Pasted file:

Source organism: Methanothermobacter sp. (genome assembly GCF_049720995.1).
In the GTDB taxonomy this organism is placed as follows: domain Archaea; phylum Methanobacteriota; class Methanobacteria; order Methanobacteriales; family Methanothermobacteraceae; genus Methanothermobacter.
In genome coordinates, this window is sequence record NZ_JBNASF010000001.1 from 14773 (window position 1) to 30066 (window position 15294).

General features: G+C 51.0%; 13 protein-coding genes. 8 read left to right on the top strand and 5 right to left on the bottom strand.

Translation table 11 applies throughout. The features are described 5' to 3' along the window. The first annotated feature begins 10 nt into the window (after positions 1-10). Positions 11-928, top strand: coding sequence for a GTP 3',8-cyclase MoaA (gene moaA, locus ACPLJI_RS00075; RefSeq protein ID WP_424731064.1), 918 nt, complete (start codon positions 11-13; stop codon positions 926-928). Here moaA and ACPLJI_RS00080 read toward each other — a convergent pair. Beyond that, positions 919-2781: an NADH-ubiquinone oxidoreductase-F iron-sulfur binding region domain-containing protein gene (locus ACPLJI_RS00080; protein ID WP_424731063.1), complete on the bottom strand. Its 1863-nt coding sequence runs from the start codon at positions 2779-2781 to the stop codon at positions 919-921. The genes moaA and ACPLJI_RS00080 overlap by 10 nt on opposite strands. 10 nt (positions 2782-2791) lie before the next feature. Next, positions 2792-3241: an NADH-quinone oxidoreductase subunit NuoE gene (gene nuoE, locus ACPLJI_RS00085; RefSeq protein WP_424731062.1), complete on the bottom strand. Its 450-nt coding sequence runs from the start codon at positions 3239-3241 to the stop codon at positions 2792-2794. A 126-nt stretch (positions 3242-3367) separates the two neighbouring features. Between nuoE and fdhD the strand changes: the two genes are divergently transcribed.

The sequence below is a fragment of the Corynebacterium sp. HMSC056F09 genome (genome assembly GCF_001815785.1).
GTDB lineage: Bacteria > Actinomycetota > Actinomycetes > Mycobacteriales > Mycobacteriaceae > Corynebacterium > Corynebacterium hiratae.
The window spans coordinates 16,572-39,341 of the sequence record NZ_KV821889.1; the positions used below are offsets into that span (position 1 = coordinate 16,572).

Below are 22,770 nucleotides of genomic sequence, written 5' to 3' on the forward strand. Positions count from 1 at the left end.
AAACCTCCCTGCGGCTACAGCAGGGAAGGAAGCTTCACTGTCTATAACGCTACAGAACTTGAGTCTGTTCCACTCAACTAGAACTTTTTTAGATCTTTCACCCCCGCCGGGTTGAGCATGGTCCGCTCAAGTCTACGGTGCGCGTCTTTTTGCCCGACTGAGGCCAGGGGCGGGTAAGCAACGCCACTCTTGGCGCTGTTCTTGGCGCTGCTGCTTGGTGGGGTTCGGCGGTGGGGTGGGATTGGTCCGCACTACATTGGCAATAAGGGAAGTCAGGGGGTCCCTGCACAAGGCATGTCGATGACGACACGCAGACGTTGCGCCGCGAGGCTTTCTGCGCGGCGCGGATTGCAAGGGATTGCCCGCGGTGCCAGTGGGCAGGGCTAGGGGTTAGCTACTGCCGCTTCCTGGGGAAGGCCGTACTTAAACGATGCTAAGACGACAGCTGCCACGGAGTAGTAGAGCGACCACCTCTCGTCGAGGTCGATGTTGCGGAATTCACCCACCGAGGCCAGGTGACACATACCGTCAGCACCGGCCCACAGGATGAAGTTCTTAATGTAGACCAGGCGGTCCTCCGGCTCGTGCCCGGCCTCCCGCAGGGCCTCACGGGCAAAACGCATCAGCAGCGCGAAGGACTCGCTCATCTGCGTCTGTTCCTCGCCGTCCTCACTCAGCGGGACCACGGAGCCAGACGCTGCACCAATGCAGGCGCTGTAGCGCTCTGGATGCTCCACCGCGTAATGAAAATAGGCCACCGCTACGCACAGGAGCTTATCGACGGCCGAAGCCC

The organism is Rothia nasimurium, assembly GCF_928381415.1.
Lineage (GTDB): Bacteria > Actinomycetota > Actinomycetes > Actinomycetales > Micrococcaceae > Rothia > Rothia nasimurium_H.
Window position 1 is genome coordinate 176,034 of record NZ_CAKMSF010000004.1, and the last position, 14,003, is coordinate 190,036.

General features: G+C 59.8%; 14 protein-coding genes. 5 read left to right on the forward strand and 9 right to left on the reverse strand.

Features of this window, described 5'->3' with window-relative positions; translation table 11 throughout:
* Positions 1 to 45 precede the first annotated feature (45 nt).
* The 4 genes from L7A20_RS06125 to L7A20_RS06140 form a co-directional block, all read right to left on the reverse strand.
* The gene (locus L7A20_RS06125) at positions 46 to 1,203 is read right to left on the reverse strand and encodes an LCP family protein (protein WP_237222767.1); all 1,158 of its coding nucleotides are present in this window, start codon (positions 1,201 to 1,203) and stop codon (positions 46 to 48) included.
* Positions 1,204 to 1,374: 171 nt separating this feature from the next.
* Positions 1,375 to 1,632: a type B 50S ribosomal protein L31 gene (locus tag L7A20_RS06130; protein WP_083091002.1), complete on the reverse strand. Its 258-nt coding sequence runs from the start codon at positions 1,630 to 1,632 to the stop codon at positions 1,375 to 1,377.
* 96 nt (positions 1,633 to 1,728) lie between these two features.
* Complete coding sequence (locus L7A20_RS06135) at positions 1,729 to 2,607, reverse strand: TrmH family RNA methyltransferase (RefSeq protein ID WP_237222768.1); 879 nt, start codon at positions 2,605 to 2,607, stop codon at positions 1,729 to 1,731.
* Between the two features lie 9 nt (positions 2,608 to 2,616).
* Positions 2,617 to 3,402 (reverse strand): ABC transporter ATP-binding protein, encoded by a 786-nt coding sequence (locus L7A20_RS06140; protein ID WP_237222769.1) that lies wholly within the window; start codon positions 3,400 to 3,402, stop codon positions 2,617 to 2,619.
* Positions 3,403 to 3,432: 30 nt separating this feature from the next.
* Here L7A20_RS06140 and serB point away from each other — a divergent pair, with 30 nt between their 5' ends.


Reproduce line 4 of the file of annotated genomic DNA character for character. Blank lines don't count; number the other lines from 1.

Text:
General features: G+C 51.0%; 13 protein-coding genes. 8 read left to right on the top strand and 5 right to left on the bottom strand.